Don’t be surprised if you see a huge chunk of cash simply evaporate one day from your exchange-traded bond fund. There’s a good chance it’s just a hedge fund cashing in on a bet.
An example of this can be found in BlackRock Inc.’s $5.1 billion long-term U.S. Treasuries ETF, which saw the greatest volume of withdrawals this year among similar funds. Among investors yanking cash was Passport Capital, the $4 billion hedge-fund firm run by John Burbank.
The firm sold its entire $217 million stake in the ETF in the period ended March 31, about three months after purchasing the shares, according to data compiled by Bloomberg.
On one hand, this is a remarkable amount of money, equal to about 4 percent of the fund at its current size. It’s also notable because ETFs have traditionally been marketed to individuals as a quick, easy way to invest in debt.
But that’s changing. These funds are increasingly being used by and advertised to big institutions, which are looking for the same efficiency as smaller investors at a time when it’s getting more difficult to execute big trades.
Larger bond buyers are finding it easier to dash in and out of positions electronically with ETFs, rather than bonds that are traded over-the-counter in telephone calls and e-mails.
Since 2008, trading volumes of the five-largest credit ETFs have grown 75-fold, according to a Greenwich Associates study released Monday. About 12 percent of institutions surveyed by the Connecticut-based research firm reported having traded ETFs in increments of more than $100 million, according to the report.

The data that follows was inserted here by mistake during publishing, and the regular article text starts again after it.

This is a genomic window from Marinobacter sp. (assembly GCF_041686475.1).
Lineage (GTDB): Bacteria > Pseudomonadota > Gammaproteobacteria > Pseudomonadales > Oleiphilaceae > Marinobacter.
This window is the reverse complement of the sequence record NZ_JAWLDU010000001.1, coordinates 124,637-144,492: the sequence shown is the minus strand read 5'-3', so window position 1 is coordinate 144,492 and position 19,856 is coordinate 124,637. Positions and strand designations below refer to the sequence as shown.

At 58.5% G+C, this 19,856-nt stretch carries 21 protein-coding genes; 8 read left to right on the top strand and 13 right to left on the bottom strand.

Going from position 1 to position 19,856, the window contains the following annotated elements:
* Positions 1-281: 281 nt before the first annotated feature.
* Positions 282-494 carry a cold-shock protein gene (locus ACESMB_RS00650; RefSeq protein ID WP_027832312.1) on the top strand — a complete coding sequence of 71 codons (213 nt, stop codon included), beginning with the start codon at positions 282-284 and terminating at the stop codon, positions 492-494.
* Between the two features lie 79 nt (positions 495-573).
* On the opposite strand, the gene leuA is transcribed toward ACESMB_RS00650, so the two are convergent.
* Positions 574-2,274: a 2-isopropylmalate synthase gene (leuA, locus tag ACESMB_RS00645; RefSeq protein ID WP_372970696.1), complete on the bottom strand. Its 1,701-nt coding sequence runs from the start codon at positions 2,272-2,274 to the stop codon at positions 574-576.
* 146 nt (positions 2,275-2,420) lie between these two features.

The study, which included 128 U.S.-based institutional investors interviewed between January and March, also found that many of these firms plan to increase their use of ETFs in coming years.
Some of the bigger hedge-fund firms, including Hutchin Hill Capital and Pine River Capital Management, have already been quite active in buying and selling large blocks of debt ETF shares. So have funds managed by BlackRock and Wells Fargo & Co., data compiled by Bloomberg show.
Debt-focused investment managers have been struggling to efficiently switch around their holdings as the global bond market balloons on the heels of unprecedented central bank stimulus.
Trading in general has gotten more difficult as big banks reduce their market-making role in the face of new regulations. Also, investors are finding themselves all piled into the same trades as a result of monetary stimulus, pushed to buy riskier assets at historically high prices for any yield at all.
So don’t assume that some behemoth ETF trade is signaling the end of the world. Yes, it could mean the market’s completely falling apart, but it also may just be a big hedge fund changing around its wagers.